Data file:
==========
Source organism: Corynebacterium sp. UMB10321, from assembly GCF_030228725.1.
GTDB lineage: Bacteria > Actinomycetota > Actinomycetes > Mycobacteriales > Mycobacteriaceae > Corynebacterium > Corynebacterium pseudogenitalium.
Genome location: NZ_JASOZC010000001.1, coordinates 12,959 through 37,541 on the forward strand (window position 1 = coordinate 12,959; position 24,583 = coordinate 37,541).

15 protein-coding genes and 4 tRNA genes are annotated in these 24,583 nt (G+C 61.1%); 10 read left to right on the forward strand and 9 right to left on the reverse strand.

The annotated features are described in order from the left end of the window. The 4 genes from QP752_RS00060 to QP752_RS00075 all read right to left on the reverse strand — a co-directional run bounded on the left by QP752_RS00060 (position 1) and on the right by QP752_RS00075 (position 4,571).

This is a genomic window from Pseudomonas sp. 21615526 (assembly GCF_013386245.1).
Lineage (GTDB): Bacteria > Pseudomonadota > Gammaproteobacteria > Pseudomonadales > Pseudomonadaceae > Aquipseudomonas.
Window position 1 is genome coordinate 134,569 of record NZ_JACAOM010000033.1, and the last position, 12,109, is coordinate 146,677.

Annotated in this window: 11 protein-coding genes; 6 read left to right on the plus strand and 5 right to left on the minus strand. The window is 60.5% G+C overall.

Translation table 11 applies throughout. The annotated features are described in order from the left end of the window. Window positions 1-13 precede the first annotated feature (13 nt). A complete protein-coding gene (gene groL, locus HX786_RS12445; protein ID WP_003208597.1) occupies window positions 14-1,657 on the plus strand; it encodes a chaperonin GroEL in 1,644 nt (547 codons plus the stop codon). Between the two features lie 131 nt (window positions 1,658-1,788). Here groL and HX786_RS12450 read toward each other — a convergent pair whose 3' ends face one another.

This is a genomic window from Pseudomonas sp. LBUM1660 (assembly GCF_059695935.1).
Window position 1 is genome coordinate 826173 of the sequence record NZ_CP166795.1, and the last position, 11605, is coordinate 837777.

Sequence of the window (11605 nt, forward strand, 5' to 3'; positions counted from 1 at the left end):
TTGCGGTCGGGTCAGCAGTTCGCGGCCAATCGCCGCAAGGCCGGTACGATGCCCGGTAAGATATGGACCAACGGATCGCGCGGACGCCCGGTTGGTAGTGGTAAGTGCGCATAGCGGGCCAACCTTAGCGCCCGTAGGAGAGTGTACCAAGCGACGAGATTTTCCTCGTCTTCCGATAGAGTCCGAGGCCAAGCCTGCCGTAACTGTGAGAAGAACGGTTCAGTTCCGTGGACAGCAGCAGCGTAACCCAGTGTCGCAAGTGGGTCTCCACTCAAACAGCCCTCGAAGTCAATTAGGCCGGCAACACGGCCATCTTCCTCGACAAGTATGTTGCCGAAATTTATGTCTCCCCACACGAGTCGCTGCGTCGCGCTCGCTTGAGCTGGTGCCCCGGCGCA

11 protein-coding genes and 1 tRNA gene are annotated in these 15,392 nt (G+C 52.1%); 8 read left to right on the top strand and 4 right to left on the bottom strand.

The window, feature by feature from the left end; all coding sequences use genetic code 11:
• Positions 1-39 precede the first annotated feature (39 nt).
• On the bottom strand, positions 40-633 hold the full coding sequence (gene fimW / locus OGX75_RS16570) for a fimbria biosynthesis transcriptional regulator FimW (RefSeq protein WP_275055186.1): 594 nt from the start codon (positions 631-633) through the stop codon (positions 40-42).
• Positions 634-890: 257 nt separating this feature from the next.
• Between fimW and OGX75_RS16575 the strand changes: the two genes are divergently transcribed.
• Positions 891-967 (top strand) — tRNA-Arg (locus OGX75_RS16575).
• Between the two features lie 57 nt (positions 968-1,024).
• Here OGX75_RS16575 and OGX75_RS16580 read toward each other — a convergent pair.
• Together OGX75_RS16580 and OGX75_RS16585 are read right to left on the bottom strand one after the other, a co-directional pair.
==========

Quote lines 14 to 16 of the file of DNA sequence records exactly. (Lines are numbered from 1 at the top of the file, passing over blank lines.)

TTGCGGTCGGGTCAGCAGTTCGCGGCCAATCGCCGCAAGGCCGGTACGATGCCCGGTAAGATATGGACCAACGGATCGCGCGGACGCCCGGTTGGTAGTGGTAAGTGCGCATAGCGGGCCAACCTTAGCGCCCGTAGGAGAGTGTACCAAGCGACGAGATTTTCCTCGTCTTCCGATAGAGTCCGAGGCCAAGCCTGCCGTAACTGTGAGAAGAACGGTTCAGTTCCGTGGACAGCAGCAGCGTAACCCAGTGTCGCAAGTGGGTCTCCACTCAAACAGCCCTCGAAGTCAATTAGGCCGGCAACACGGCCATCTTCCTCGACAAGTATGTTGCCGAAATTTATGTCTCCCCACACGAGTCGCTGCGTCGCGCTCGCTTGAGCTGGTGCCCCGGCGCA

11 protein-coding genes and 1 tRNA gene are annotated in these 15,392 nt (G+C 52.1%); 8 read left to right on the top strand and 4 right to left on the bottom strand.

The window, feature by feature from the left end; all coding sequences use genetic code 11: